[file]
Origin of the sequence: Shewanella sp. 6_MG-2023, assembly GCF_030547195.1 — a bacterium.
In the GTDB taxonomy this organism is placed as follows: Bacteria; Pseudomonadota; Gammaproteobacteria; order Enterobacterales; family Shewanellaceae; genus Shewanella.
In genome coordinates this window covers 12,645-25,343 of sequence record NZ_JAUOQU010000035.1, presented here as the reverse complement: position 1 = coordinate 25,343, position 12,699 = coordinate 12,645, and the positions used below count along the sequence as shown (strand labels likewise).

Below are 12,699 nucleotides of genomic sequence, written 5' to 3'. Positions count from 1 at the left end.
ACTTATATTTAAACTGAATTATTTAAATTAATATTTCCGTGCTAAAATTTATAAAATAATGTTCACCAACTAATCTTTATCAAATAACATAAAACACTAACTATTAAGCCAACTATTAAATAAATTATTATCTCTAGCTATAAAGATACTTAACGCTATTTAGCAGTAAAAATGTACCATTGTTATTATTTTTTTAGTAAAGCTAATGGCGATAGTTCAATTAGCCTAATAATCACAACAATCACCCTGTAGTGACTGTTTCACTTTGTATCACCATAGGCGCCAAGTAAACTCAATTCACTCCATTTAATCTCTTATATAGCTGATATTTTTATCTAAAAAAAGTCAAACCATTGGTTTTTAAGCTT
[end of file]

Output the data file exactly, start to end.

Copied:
Origin of the sequence: Shewanella sp. 6_MG-2023, assembly GCF_030547195.1 — a bacterium.
In the GTDB taxonomy this organism is placed as follows: Bacteria; Pseudomonadota; Gammaproteobacteria; order Enterobacterales; family Shewanellaceae; genus Shewanella.
In genome coordinates this window covers 12,645-25,343 of sequence record NZ_JAUOQU010000035.1, presented here as the reverse complement: position 1 = coordinate 25,343, position 12,699 = coordinate 12,645, and the positions used below count along the sequence as shown (strand labels likewise).

Below are 12,699 nucleotides of genomic sequence, written 5' to 3'. Positions count from 1 at the left end.
ACTTATATTTAAACTGAATTATTTAAATTAATATTTCCGTGCTAAAATTTATAAAATAATGTTCACCAACTAATCTTTATCAAATAACATAAAACACTAACTATTAAGCCAACTATTAAATAAATTATTATCTCTAGCTATAAAGATACTTAACGCTATTTAGCAGTAAAAATGTACCATTGTTATTATTTTTTTAGTAAAGCTAATGGCGATAGTTCAATTAGCCTAATAATCACAACAATCACCCTGTAGTGACTGTTTCACTTTGTATCACCATAGGCGCCAAGTAAACTCAATTCACTCCATTTAATCTCTTATATAGCTGATATTTTTATCTAAAAAAAGTCAAACCATTGGTTTTTAAGCTT